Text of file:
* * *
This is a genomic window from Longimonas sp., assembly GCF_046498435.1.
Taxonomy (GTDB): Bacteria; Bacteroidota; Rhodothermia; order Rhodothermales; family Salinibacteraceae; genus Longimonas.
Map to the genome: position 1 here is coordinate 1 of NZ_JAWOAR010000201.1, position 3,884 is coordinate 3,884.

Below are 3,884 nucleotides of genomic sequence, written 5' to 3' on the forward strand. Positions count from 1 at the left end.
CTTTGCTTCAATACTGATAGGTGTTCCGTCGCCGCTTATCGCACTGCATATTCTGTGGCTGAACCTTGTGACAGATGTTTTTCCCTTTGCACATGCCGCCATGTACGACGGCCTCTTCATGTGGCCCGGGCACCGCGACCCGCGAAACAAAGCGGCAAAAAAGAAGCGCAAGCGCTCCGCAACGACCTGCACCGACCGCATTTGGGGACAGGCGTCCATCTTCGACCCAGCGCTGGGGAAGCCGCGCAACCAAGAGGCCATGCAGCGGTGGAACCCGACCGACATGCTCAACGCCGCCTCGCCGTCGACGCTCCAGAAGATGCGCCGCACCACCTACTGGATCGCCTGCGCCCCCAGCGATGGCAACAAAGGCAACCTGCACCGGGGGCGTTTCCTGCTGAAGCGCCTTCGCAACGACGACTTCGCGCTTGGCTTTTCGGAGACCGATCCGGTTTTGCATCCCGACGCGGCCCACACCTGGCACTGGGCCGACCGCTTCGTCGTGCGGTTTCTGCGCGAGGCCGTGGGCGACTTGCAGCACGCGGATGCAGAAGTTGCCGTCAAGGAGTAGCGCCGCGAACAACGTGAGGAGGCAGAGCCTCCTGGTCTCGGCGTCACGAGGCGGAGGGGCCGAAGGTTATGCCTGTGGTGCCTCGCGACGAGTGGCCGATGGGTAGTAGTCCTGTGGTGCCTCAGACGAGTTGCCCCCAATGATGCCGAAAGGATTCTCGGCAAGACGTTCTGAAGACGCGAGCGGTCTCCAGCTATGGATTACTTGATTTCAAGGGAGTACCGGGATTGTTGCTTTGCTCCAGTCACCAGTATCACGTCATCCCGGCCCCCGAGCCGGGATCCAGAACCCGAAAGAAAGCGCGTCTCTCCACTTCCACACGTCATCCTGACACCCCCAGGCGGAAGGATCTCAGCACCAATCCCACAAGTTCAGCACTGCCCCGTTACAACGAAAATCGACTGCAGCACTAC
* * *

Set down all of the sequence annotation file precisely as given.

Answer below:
This is a genomic window from Longimonas sp., assembly GCF_046498435.1.
Taxonomy (GTDB): Bacteria; Bacteroidota; Rhodothermia; order Rhodothermales; family Salinibacteraceae; genus Longimonas.
Map to the genome: position 1 here is coordinate 1 of NZ_JAWOAR010000201.1, position 3,884 is coordinate 3,884.

Below are 3,884 nucleotides of genomic sequence, written 5' to 3' on the forward strand. Positions count from 1 at the left end.
CTTTGCTTCAATACTGATAGGTGTTCCGTCGCCGCTTATCGCACTGCATATTCTGTGGCTGAACCTTGTGACAGATGTTTTTCCCTTTGCACATGCCGCCATGTACGACGGCCTCTTCATGTGGCCCGGGCACCGCGACCCGCGAAACAAAGCGGCAAAAAAGAAGCGCAAGCGCTCCGCAACGACCTGCACCGACCGCATTTGGGGACAGGCGTCCATCTTCGACCCAGCGCTGGGGAAGCCGCGCAACCAAGAGGCCATGCAGCGGTGGAACCCGACCGACATGCTCAACGCCGCCTCGCCGTCGACGCTCCAGAAGATGCGCCGCACCACCTACTGGATCGCCTGCGCCCCCAGCGATGGCAACAAAGGCAACCTGCACCGGGGGCGTTTCCTGCTGAAGCGCCTTCGCAACGACGACTTCGCGCTTGGCTTTTCGGAGACCGATCCGGTTTTGCATCCCGACGCGGCCCACACCTGGCACTGGGCCGACCGCTTCGTCGTGCGGTTTCTGCGCGAGGCCGTGGGCGACTTGCAGCACGCGGATGCAGAAGTTGCCGTCAAGGAGTAGCGCCGCGAACAACGTGAGGAGGCAGAGCCTCCTGGTCTCGGCGTCACGAGGCGGAGGGGCCGAAGGTTATGCCTGTGGTGCCTCGCGACGAGTGGCCGATGGGTAGTAGTCCTGTGGTGCCTCAGACGAGTTGCCCCCAATGATGCCGAAAGGATTCTCGGCAAGACGTTCTGAAGACGCGAGCGGTCTCCAGCTATGGATTACTTGATTTCAAGGGAGTACCGGGATTGTTGCTTTGCTCCAGTCACCAGTATCACGTCATCCCGGCCCCCGAGCCGGGATCCAGAACCCGAAAGAAAGCGCGTCTCTCCACTTCCACACGTCATCCTGACACCCCCAGGCGGAAGGATCTCAGCACCAATCCCACAAGTTCAGCACTGCCCCGTTACAACGAAAATCGACTGCAGCACTAC